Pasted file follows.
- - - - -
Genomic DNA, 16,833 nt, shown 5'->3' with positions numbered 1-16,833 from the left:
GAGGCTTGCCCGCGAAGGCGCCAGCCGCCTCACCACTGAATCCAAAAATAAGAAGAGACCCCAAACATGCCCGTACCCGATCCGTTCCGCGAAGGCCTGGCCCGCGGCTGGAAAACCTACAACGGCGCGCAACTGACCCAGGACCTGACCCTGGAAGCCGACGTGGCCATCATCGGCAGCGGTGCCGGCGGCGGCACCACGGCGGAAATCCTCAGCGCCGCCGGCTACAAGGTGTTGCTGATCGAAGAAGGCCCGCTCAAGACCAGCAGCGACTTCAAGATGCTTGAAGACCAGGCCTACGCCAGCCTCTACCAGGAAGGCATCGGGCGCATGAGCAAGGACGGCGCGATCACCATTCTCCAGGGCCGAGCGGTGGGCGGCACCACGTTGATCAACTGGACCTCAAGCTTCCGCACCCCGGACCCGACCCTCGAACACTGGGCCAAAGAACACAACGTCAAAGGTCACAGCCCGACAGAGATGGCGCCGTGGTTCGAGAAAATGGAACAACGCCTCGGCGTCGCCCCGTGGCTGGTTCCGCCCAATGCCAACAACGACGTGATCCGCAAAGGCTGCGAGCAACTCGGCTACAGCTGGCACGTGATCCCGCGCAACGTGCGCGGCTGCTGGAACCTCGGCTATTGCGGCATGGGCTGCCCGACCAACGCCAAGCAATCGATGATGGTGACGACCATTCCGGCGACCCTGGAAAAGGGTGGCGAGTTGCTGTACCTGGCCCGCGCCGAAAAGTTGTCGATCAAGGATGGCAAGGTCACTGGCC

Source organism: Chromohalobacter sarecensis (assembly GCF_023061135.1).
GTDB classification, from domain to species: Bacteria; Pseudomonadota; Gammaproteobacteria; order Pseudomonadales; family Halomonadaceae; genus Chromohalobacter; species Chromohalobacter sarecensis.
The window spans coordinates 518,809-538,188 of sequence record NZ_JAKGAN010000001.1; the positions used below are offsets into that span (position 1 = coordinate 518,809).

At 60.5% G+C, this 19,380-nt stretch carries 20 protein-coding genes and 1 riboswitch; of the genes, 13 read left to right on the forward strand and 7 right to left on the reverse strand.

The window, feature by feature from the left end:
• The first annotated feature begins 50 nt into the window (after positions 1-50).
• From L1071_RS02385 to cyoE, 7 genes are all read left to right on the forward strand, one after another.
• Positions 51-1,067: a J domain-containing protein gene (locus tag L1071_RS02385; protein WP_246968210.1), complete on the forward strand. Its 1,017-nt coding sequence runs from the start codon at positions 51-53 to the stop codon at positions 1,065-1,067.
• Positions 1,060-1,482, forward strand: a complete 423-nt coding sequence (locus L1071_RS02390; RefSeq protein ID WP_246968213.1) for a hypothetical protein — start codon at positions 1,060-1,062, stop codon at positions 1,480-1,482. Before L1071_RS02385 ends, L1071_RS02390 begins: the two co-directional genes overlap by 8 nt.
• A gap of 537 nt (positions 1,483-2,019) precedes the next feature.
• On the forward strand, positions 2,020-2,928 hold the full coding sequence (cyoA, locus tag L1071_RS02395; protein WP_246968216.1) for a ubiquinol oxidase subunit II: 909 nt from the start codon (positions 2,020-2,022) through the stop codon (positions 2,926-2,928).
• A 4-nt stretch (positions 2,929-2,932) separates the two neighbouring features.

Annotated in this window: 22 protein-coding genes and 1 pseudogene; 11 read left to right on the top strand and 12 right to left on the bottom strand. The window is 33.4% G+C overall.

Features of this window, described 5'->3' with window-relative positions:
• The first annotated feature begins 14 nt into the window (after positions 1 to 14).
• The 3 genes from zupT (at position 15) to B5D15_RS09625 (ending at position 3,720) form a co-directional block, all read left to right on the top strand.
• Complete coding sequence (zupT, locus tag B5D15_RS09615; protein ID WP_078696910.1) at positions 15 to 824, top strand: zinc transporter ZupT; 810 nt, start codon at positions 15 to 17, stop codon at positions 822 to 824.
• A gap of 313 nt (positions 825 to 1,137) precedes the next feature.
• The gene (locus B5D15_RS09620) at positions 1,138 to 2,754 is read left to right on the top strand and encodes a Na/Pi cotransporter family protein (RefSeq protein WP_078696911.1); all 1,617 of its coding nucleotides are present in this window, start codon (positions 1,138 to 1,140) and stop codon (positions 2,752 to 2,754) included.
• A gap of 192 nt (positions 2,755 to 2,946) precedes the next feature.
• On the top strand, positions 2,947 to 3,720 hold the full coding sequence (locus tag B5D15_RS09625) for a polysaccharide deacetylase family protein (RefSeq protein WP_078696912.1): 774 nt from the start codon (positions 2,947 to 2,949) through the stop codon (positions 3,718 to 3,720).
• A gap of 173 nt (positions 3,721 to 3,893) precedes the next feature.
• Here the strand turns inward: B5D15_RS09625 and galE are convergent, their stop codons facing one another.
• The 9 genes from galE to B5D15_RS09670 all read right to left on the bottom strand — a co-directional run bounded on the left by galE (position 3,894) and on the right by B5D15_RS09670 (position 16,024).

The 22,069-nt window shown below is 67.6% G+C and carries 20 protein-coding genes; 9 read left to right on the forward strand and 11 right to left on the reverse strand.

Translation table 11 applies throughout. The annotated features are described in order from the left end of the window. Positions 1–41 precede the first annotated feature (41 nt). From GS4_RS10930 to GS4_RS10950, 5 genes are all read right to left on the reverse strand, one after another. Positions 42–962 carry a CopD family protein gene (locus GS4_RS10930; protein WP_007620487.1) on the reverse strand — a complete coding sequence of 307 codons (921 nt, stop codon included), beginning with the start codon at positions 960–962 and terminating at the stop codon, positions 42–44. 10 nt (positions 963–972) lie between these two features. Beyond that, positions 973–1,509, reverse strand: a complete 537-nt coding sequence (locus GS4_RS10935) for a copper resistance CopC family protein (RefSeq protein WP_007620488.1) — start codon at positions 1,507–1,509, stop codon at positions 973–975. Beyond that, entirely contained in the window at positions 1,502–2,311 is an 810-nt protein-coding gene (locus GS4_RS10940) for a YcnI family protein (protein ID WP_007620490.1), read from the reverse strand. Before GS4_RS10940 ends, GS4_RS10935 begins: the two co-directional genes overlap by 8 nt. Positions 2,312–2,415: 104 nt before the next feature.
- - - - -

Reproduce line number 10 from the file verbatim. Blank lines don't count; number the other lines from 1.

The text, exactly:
• Positions 51-1,067: a J domain-containing protein gene (locus tag L1071_RS02385; protein WP_246968210.1), complete on the forward strand. Its 1,017-nt coding sequence runs from the start codon at positions 51-53 to the stop codon at positions 1,065-1,067.